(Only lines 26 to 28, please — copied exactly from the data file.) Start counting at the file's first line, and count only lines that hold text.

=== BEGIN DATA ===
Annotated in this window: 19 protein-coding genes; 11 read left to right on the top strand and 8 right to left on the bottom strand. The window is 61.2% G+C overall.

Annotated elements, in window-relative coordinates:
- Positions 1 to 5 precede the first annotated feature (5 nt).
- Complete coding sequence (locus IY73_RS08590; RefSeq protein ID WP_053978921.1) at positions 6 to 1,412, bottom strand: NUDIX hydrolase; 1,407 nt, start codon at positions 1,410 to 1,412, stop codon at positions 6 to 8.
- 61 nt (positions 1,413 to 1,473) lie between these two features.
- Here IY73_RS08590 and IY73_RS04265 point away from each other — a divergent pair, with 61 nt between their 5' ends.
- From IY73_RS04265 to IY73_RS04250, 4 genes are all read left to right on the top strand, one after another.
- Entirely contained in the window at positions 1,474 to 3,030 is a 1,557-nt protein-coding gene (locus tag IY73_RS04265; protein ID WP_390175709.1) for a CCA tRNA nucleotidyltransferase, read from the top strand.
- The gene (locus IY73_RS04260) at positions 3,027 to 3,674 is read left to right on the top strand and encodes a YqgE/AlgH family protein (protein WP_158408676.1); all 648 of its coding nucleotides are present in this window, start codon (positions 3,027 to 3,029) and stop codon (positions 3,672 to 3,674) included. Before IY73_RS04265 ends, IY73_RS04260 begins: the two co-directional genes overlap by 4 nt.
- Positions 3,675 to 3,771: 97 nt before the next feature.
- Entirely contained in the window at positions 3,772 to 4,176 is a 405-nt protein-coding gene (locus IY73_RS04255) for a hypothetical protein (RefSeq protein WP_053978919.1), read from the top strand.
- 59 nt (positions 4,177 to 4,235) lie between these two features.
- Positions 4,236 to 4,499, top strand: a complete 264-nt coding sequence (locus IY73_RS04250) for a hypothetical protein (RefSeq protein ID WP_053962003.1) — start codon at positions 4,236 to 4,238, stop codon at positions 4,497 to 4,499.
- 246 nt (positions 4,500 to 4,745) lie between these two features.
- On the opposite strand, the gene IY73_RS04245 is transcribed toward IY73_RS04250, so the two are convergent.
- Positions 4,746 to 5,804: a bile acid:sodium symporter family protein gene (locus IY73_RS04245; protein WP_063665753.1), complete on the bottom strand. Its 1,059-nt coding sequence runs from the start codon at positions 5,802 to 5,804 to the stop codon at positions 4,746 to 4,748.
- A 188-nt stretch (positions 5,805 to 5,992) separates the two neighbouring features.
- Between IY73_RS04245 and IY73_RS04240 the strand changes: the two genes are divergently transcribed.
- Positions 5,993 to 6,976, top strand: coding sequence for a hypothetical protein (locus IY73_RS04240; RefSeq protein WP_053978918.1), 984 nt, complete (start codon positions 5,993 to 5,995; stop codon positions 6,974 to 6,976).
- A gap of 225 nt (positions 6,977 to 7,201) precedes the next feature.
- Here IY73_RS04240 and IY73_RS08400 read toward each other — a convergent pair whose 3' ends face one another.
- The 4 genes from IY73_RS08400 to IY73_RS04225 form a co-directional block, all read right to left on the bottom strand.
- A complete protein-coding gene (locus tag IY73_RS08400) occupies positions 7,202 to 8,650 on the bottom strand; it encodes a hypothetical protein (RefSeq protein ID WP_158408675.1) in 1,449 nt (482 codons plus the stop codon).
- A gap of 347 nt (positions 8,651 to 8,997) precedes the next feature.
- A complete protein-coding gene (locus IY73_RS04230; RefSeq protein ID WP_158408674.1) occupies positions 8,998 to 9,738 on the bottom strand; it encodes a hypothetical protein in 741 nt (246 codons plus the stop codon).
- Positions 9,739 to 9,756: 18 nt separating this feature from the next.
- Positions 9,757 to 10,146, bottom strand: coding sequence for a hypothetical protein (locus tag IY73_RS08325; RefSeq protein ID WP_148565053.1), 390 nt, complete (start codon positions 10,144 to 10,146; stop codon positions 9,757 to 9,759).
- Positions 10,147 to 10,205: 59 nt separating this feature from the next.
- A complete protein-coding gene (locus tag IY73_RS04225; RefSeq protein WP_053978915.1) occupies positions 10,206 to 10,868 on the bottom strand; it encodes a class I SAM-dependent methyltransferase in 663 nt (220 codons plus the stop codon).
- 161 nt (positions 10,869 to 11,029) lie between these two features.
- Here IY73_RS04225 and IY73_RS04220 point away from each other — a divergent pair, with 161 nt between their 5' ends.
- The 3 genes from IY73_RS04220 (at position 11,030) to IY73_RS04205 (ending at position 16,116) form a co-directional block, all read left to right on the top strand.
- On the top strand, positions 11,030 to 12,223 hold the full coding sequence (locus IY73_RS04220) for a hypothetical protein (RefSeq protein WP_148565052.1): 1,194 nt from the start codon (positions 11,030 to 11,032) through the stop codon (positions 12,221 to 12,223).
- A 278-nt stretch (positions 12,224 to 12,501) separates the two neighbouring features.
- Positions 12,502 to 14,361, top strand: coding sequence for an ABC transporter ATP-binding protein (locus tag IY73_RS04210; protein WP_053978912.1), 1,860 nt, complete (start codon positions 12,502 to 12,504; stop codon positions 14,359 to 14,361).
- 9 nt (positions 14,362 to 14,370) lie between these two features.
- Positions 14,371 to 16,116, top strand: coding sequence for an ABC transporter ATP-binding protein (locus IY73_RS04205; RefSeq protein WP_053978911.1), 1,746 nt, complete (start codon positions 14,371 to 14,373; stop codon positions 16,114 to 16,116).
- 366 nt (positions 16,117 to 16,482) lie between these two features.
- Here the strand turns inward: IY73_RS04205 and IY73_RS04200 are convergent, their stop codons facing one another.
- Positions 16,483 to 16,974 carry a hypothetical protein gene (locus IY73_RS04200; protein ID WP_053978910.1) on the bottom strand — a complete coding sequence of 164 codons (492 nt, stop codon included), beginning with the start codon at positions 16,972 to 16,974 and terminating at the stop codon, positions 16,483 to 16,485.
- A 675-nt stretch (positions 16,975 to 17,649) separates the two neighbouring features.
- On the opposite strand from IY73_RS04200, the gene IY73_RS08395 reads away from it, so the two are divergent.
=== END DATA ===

- Positions 9,739 to 9,756: 18 nt separating this feature from the next.
- Positions 9,757 to 10,146, bottom strand: coding sequence for a hypothetical protein (locus tag IY73_RS08325; RefSeq protein ID WP_148565053.1), 390 nt, complete (start codon positions 10,144 to 10,146; stop codon positions 9,757 to 9,759).
- Positions 10,147 to 10,205: 59 nt separating this feature from the next.